Cierume: The Dancing Warrior (Mbeere community)

Shujaa Stories2019

National Museums of Kenya

National Museums of Kenya
Nairobi, Kenya

Cierume was brought into the world some time in the 19th century, before the white men had ever set foot in Mbeere land. Her name can be said to have originated from the term “urume”, which means fierceness or courage. This girl truly lived up to her name.

As time went by the girl Cierume grew into a woman, and so did her character and the people were quick to take notice.
One day, there was trouble in Mbeere land. A band of Kamba tribesmen, under the leadership of their fearsome and ruthless leader attacked the land, plundering and killing, driving terror into the hearts of the Aembu. Even the Aembu men were helpless and defeated. There was hopelessness in the land. The brazen Cierume decided to join the Aembu men in fighting against the intruders. She was indeed brave and deserving of her name.

If a woman fighting alongside her tribesmen doesn’t surprise you, perhaps her choice of weapon will. While the men ran into battle wielding crude machetes, swords and spears, Cierume charged in with her stick. A dancing stick that she and other women used in their traditional dances. It is not known for sure whether it is the sight of a woman charging into battle or the fact that this woman was carrying a stick that surprised the Kamba warriors confusing them into defeat. Left and right, the Kamba tribesmen fell by Cierume’s stick. Even the fearsome Kamba warrior leader was no match. He was defeated shamelessly. He should have known better than to fight (or dance?) with a stick-wielding woman and lose. That is how Cierume got her first battle shield, a prize from the victory against the Kamba.

News of her deeds were soon on everyone’s lips in Mbeere. It is said that in Mbeere and Embu, no woman could be compared to Cierume. Even among the Kamba, Kikuyu and the Meru, only two women could compare to her. Ciokaraine daughter of Barungu from Meru and a Gikuyu woman named Wangu wa Makeri.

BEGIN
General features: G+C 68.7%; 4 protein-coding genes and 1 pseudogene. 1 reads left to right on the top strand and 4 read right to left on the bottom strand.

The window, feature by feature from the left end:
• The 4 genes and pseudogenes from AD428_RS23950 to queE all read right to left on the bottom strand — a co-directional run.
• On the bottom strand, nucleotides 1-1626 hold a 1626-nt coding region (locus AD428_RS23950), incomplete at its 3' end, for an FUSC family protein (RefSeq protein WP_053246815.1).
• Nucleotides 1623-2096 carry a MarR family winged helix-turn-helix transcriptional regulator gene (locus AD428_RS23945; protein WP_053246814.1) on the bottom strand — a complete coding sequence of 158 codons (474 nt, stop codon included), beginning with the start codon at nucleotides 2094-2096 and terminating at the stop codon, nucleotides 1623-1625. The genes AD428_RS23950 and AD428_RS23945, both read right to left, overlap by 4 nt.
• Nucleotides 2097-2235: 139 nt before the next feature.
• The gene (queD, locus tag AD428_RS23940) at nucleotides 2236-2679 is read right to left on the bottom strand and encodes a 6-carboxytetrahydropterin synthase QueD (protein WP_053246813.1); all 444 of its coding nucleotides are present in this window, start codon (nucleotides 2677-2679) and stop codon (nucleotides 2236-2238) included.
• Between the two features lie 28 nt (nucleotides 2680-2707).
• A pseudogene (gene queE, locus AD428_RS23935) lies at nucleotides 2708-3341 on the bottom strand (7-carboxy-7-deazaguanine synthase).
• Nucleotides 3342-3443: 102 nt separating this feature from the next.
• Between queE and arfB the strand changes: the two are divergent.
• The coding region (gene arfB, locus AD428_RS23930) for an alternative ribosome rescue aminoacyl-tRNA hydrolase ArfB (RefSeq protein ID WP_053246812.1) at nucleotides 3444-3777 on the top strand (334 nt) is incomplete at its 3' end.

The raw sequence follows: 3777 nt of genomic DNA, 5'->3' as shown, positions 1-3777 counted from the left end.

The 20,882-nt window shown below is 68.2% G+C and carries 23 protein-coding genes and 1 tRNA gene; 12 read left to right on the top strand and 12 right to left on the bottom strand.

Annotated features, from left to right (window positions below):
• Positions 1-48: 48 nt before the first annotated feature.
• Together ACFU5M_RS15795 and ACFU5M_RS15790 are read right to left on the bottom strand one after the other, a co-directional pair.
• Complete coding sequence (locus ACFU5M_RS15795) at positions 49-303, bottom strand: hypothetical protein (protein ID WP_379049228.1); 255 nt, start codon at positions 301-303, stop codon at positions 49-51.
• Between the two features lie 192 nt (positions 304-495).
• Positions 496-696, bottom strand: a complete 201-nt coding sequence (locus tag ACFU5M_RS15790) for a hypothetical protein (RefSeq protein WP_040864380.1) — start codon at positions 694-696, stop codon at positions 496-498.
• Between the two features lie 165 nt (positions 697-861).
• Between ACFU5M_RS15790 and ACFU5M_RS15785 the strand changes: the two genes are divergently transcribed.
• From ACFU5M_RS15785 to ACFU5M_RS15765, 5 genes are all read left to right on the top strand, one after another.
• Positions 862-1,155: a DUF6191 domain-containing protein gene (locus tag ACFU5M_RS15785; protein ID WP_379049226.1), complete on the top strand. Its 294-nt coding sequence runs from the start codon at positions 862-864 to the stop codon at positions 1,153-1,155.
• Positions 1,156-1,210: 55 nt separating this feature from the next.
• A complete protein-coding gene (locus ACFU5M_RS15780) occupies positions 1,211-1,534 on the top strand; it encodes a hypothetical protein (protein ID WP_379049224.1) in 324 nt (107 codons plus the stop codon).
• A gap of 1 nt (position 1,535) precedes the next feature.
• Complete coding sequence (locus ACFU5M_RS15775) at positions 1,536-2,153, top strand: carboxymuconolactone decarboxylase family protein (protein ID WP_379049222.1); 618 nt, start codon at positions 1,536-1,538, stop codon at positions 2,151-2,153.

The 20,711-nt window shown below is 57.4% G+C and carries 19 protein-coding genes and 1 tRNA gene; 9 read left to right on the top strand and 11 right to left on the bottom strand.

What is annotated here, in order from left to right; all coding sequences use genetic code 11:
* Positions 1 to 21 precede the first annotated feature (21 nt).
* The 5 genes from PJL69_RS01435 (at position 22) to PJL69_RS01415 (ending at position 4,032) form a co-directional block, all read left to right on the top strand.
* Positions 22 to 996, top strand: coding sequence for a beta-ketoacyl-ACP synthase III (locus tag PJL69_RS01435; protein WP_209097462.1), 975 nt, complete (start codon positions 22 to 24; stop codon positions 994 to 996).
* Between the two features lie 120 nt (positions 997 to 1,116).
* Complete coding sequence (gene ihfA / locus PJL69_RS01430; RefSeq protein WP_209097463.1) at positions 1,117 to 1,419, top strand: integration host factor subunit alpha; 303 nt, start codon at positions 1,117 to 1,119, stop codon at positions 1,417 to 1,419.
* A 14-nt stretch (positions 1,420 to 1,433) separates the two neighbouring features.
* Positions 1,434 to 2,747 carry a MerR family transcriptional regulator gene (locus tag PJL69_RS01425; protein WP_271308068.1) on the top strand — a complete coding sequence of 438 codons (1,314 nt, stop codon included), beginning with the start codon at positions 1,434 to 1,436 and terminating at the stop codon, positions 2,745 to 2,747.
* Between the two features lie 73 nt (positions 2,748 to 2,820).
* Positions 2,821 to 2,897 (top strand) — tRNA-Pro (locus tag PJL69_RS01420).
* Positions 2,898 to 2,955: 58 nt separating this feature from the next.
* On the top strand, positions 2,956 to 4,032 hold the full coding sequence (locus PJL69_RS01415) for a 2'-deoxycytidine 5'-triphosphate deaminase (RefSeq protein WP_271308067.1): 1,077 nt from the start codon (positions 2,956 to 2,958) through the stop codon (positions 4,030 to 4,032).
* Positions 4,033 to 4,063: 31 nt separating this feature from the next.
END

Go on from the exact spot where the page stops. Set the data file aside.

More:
Shortly afterwards, Cierume was appointed to a leadership position. Being the only woman leader in the council of the Mbeere, Cierume was envied by some men who thought that she had no right to lead among them. Some men even went as far as speaking ill of her, spreading rumours and questioning her ability to lead saying that traditions did not allow it. At one point, a man insulted her but Cierume did not say a word back at him. She instead stood up to him and beat him mercilessly in front of his peers. He was lucky to be saved from her anger by his fellow men. Her fame continued to grow so much that she was appointed chief of the Mbeere people during the colonial era.

She fought fearlessly for her people’s rights from the British colonialists. So fearless was she it is said that she angrily called the European District Commissioner names when she was complaining about forced slavery on her people.

In the end, Cierume lost her chieftainship as a result of a conspiracy by the jealous men. In spite of this, her legacy lives on and her name continues to inspire Embu women to show determination in everything they do.

Bonus Information:
Cierume’s home area is on the eastern slopes of Mount Kenya. The mountain is a Key Biodiversity Area, World Heritage Site, National Park and Forest Reserve. Huge trees grow in the forests on the eastern slopes. They help to catch, store and release rainwater. Mount Kenya is the tallest water tower in Kenya; it supports the economy through power generation and food crop irrigation. We need to conserve the Mount Kenya forests so they continue to bring us water.


  • Title: Cierume: The Dancing Warrior (Mbeere community)
  • Creator: Shujaa Stories
  • Date Created: 2019
  • Location: Kenya
  • Rights: Shujaa Stories in collaboration with Nature Kenya and the National Museums of Kenya
  • Community: Mbeere
  • About Shujaa Stories: This is a Kenyan superhero display of the country’s pre-independence legends who fought for their communities’ land, freedom and spiritual well-being; and are revered by their communities to date. Conceptualized in 2017, the idea was the brain-child of Masidza Sande Galavu (1993-2020) who was a Creative Director and co-founder at Shujaa Stories and Tatu Creatives in Nairobi. ‘Shujaa’ is a Swahili word that means brave or courageous. It also refers to someone who is a hero. Shujaa Stories made its public debut with an exhibition at the Nairobi National Museum in 2018. It shined light on 28 of Kenya’s greatest heroes and heroines. Each story was coupled with a bonus text on conservation related to the heritage sites surrounding where these legends once lived. In 2020, supported by National Museums of Kenya and Google Arts and Culture, Shujaa Stories Ltd completed over 30 new shujaas that cut across the major and marginalized Kenyan communities. Kenya is rich in history and culture. Some of this richness has been brought out in our books, museums and in theatre. But there is one major section of our history that has been left out, especially to the younger generation of Kenyans, which are our pre-independence legendary heroes. Some of these heroes are known well beyond their communities due to the respect they managed to garner across the region. Many of them have a well-developed and sophisticated folklore which embodies their history, traditions, morals, worldview and wisdom. The design language chosen for the entire exhibition is animated illustrations that seek to bring out the superhero character of each shujaa.

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